posted by zarq on Aug 22, 2011 - 8 comments

Orwell Rolls In His Grave

Orwell Rolls In His Grave [trailer, Google Video 1h43m] is a 2003 documentary exploring the Fourth Estate, corporate ownership, and the power to control public perception. [more inside]
posted by hippybear on Mar 14, 2010 - 14 comments

Director Peter Watkins on the Hollywood Monoform

Director Peter Watkins' web site describes the filming, distribution and critical reaction to each of his controversial films, including Punishment Park, the rock star satire Privilege, The War Game, La Commune and more. He also offers a 10-part critique of "the media crisis" that marginalizes non-mainstream ideas via the Hollywood monoform and the Universal Clock, a style he claims structures almost all of the messages delivered to the public, but which sharply limits the range of relationships possible between media producers and audiences. [more inside]
posted by mediareport on Nov 3, 2008 - 7 comments

Stranger with a Camera

What happens when a US President declares war on a concept? In 1964, Canadian photojournalist Hugh O'Connor traveled to eastern Kentucky to document the battlefields of Lyndon Johnson's war on poverty and was shot for trespassing. The incident is the subject of a wonderful documentary, Stranger with a Camera by filmmaker Elizabeth Barrett, produced by Appalshop, a non-profit organization in Whitesburg, Kentucky, that works with local artists to promote self-representation in media and the expediency of culture to counteract a stagnating local economy. Makes you think twice about nostalgic representations of poor Appalachian coal miners plucking their banjo strings in the hollers, doesn't it?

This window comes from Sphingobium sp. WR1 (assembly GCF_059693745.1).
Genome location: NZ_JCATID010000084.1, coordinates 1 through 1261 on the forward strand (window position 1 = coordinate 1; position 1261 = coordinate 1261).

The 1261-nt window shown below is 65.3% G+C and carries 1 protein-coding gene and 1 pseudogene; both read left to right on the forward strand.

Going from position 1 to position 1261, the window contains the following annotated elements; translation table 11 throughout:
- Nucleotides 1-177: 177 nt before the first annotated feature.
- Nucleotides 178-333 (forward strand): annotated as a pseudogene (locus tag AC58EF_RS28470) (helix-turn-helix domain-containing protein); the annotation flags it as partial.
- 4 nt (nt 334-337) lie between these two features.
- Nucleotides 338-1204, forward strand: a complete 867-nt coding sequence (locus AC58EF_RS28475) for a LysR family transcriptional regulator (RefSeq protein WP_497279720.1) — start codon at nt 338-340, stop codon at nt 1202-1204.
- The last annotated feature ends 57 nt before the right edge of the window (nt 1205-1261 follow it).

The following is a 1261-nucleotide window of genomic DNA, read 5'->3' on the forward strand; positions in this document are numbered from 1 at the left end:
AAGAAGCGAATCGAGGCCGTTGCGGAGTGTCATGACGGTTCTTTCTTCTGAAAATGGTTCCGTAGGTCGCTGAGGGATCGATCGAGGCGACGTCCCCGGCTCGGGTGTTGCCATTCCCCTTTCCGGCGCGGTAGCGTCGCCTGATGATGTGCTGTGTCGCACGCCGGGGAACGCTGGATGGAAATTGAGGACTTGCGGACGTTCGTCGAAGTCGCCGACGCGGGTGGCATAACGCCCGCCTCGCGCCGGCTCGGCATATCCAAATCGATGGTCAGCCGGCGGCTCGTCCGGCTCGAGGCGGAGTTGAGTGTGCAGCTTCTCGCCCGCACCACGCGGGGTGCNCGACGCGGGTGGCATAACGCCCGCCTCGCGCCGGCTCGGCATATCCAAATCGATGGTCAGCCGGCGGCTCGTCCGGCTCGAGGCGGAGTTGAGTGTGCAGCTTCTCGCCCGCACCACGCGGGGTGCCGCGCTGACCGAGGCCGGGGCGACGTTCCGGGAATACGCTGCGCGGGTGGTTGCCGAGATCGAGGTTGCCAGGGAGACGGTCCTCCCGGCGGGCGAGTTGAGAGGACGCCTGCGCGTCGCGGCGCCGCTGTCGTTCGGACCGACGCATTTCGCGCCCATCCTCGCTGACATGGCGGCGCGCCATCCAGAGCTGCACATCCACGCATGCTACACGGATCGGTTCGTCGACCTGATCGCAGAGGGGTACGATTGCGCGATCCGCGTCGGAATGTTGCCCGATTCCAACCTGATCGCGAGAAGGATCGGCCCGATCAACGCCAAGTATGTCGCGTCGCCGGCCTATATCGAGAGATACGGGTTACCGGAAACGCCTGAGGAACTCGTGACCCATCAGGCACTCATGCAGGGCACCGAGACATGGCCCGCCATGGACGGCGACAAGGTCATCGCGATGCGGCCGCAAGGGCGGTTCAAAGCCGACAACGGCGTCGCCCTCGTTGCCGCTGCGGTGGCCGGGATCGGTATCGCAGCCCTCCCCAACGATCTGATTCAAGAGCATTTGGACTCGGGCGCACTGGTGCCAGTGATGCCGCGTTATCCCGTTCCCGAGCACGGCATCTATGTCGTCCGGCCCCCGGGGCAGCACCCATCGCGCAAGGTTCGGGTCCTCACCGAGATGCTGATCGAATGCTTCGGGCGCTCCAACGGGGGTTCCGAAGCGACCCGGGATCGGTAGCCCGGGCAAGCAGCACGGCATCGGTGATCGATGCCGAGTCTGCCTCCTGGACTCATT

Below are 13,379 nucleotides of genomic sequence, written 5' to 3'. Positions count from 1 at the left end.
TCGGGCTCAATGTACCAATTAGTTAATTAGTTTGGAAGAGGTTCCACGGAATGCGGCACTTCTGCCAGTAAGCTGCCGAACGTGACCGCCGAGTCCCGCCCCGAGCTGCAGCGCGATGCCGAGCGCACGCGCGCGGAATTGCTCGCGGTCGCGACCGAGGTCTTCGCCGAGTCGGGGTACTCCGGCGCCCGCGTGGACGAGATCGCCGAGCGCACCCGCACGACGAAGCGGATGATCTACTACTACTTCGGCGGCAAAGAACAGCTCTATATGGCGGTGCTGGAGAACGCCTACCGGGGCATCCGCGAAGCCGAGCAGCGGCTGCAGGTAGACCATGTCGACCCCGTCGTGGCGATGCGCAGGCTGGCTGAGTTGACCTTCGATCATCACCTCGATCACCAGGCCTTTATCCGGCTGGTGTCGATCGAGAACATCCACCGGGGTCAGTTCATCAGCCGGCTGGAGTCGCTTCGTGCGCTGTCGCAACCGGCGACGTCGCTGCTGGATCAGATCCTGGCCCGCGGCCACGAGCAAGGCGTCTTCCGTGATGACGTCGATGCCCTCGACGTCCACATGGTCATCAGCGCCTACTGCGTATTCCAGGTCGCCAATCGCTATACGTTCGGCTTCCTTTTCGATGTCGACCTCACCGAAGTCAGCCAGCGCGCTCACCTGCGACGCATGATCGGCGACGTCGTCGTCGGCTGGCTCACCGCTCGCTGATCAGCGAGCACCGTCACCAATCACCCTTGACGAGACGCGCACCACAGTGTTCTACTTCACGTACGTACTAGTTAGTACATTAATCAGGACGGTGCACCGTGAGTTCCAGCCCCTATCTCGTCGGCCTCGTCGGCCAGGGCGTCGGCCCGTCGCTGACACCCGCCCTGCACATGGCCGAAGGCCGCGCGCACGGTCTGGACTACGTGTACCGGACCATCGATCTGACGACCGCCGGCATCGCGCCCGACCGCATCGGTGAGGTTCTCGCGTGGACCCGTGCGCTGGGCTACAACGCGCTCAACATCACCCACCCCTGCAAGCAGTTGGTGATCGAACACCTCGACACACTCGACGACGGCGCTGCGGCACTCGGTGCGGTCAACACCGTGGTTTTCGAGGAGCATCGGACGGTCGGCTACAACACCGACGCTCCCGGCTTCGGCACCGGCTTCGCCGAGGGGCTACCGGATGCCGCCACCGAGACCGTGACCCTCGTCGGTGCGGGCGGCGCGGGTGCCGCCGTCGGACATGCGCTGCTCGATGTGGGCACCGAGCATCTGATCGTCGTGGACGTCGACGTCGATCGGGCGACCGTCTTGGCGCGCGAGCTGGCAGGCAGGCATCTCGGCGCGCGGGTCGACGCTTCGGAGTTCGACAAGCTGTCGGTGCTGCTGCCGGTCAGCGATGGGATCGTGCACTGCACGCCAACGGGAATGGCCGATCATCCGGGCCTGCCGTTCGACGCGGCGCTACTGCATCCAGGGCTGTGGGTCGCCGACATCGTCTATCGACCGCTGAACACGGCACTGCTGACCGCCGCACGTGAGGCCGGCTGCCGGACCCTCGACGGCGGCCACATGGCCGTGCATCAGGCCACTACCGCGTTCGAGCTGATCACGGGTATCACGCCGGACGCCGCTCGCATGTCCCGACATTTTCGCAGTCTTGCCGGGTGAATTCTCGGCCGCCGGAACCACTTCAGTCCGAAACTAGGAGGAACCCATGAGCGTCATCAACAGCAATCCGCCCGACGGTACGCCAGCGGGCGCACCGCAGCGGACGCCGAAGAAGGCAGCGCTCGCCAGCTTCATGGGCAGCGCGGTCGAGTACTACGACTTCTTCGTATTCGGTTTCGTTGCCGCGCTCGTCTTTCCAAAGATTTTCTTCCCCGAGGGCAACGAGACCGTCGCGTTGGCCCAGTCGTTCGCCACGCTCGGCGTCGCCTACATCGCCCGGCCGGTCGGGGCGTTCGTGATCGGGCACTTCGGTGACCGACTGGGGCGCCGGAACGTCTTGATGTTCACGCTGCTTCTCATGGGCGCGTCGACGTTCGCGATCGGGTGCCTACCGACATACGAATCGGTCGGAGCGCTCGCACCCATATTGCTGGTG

posted by billtron on Apr 15, 2008 - 14 comments

The Saddam Sessions

Saddam's Confessions - Given Saddam Hussein's central place in the American Consciousness over the last couple decades and particularly in recent years, I found 60 minutes' interview with FBI interrogator George Piro pretty fascinating.
posted by kliuless on Jan 27, 2008 - 24 comments

A video tour of the history of Found Footage Filmmaking

80 years of Found Footage Filmmaking...
1927-1967:
The Fall of the Romanov Dynasty, 1927.
Rose Hobart, 1936.
Night and Fog 2 3 4 5 6 7, 1956.
1968-2007 inside...
posted by Ambrosia Voyeur on Aug 28, 2007 - 12 comments

Afghans for Civil Society

From reporter to relief worker in Afghanistan. An astonishing documentary, Life After War, follows NPR correspondant turned relief worker Sarah Chayes as she struggles to help rebuild a rural Afghani village destroyed in the war. Here is an article she wrote expressing her frustrations with the American media post-9/11 and describing how and why she made this drastic life change. Her organization is Afghans for Civil Society.
posted by callmejay on May 5, 2004 - 4 comments

Appalshop

The Appalshop, nestled in the hills of coal-stained eastern Kentucky, was founded in 1969 as a War on Poverty project designed to train young people in Appalachia for jobs in film and television. Today, it flourishes as one of the premier cultural outposts of a proud and struggling swath of America. Its projects include documentary films, a record label, and one of the best public radio stations in the country.
posted by PrinceValium on May 8, 2003 - 5 comments

Page: 1